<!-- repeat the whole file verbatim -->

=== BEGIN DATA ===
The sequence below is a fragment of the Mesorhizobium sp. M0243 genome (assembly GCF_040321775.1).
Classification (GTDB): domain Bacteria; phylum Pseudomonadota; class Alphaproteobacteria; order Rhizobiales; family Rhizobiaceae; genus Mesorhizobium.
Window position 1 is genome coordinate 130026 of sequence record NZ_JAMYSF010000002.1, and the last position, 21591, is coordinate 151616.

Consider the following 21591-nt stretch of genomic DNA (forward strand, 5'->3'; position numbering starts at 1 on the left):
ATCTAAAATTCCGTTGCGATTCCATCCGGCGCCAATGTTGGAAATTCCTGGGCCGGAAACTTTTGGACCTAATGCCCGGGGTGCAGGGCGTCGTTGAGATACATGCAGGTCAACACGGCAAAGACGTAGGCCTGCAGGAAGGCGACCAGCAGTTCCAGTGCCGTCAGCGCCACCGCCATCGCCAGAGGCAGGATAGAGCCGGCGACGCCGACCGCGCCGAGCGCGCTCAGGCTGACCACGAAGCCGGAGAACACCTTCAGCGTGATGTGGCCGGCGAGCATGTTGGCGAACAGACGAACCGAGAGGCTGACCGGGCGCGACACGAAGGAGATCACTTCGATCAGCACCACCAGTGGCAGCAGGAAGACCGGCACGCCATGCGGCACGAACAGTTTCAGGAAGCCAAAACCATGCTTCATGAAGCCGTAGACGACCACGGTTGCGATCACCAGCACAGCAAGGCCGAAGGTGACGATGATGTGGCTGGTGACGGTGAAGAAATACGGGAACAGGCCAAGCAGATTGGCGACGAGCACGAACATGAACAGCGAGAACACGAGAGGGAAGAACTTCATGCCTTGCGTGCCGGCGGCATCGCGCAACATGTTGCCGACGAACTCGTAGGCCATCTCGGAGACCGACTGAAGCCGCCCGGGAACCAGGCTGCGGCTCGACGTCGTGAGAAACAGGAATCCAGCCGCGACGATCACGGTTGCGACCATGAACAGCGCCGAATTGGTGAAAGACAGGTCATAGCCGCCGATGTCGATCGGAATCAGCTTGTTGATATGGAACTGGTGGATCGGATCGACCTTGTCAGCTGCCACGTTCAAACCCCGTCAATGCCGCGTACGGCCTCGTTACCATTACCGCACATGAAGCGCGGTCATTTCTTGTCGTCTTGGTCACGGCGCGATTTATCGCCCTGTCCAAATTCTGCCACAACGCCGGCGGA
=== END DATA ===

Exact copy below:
The sequence below is a fragment of the Mesorhizobium sp. M0243 genome (assembly GCF_040321775.1).
Classification (GTDB): domain Bacteria; phylum Pseudomonadota; class Alphaproteobacteria; order Rhizobiales; family Rhizobiaceae; genus Mesorhizobium.
Window position 1 is genome coordinate 130026 of sequence record NZ_JAMYSF010000002.1, and the last position, 21591, is coordinate 151616.

Consider the following 21591-nt stretch of genomic DNA (forward strand, 5'->3'; position numbering starts at 1 on the left):
ATCTAAAATTCCGTTGCGATTCCATCCGGCGCCAATGTTGGAAATTCCTGGGCCGGAAACTTTTGGACCTAATGCCCGGGGTGCAGGGCGTCGTTGAGATACATGCAGGTCAACACGGCAAAGACGTAGGCCTGCAGGAAGGCGACCAGCAGTTCCAGTGCCGTCAGCGCCACCGCCATCGCCAGAGGCAGGATAGAGCCGGCGACGCCGACCGCGCCGAGCGCGCTCAGGCTGACCACGAAGCCGGAGAACACCTTCAGCGTGATGTGGCCGGCGAGCATGTTGGCGAACAGACGAACCGAGAGGCTGACCGGGCGCGACACGAAGGAGATCACTTCGATCAGCACCACCAGTGGCAGCAGGAAGACCGGCACGCCATGCGGCACGAACAGTTTCAGGAAGCCAAAACCATGCTTCATGAAGCCGTAGACGACCACGGTTGCGATCACCAGCACAGCAAGGCCGAAGGTGACGATGATGTGGCTGGTGACGGTGAAGAAATACGGGAACAGGCCAAGCAGATTGGCGACGAGCACGAACATGAACAGCGAGAACACGAGAGGGAAGAACTTCATGCCTTGCGTGCCGGCGGCATCGCGCAACATGTTGCCGACGAACTCGTAGGCCATCTCGGAGACCGACTGAAGCCGCCCGGGAACCAGGCTGCGGCTCGACGTCGTGAGAAACAGGAATCCAGCCGCGACGATCACGGTTGCGACCATGAACAGCGCCGAATTGGTGAAAGACAGGTCATAGCCGCCGATGTCGATCGGAATCAGCTTGTTGATATGGAACTGGTGGATCGGATCGACCTTGTCAGCTGCCACGTTCAAACCCCGTCAATGCCGCGTACGGCCTCGTTACCATTACCGCACATGAAGCGCGGTCATTTCTTGTCGTCTTGGTCACGGCGCGATTTATCGCCCTGTCCAAATTCTGCCACAACGCCGGCGGA